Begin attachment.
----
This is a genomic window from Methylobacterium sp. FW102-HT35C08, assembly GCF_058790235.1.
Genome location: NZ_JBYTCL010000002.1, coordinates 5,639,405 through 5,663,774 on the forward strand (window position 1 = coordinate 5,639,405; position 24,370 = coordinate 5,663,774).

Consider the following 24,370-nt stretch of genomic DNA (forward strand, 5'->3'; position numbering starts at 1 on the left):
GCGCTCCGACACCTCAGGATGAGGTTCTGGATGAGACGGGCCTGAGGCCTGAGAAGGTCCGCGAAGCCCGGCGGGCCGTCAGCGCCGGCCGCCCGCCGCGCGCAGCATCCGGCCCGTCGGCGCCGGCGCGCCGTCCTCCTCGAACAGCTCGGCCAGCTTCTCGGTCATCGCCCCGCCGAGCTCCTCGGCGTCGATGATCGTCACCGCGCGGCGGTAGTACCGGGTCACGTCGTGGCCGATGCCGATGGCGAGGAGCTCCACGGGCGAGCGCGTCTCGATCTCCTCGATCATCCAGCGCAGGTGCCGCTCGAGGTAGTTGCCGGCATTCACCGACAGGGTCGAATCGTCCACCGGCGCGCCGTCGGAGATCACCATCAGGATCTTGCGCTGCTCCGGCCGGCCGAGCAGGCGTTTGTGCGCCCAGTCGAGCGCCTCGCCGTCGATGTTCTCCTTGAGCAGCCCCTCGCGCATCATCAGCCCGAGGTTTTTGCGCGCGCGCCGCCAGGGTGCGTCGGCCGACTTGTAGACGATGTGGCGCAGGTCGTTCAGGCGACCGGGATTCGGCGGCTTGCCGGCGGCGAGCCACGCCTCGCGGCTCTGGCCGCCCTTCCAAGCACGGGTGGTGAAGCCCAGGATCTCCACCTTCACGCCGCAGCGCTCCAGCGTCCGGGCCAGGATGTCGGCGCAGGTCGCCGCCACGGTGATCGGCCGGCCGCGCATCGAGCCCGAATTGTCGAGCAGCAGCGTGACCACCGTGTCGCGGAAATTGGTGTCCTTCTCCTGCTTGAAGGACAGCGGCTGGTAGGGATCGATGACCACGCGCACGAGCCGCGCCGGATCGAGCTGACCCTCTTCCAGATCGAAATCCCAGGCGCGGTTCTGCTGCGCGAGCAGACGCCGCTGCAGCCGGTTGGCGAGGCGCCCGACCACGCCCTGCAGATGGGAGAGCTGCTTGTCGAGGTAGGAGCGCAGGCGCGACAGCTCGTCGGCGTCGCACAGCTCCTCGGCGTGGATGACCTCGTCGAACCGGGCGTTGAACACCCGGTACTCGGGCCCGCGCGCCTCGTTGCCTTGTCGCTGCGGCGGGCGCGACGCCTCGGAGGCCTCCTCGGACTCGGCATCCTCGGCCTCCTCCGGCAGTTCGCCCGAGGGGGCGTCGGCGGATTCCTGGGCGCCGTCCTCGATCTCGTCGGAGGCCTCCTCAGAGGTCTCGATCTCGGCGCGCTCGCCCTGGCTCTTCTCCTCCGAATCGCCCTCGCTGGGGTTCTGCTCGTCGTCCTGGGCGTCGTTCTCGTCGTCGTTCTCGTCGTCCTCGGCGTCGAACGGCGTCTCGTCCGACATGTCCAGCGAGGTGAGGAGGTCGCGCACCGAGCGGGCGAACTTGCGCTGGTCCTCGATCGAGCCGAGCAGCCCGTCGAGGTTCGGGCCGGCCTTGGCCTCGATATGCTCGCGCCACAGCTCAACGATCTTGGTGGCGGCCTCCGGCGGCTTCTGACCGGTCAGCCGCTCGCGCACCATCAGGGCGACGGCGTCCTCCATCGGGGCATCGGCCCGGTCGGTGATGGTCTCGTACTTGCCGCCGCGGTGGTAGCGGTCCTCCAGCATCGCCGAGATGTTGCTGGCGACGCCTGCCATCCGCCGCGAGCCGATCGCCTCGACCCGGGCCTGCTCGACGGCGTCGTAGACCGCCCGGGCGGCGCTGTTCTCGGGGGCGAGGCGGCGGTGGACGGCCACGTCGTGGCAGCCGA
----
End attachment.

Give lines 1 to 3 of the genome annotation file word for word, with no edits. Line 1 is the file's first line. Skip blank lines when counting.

This is a genomic window from Methylobacterium sp. FW102-HT35C08, assembly GCF_058790235.1.
Genome location: NZ_JBYTCL010000002.1, coordinates 5,639,405 through 5,663,774 on the forward strand (window position 1 = coordinate 5,639,405; position 24,370 = coordinate 5,663,774).

Consider the following 24,370-nt stretch of genomic DNA (forward strand, 5'->3'; position numbering starts at 1 on the left):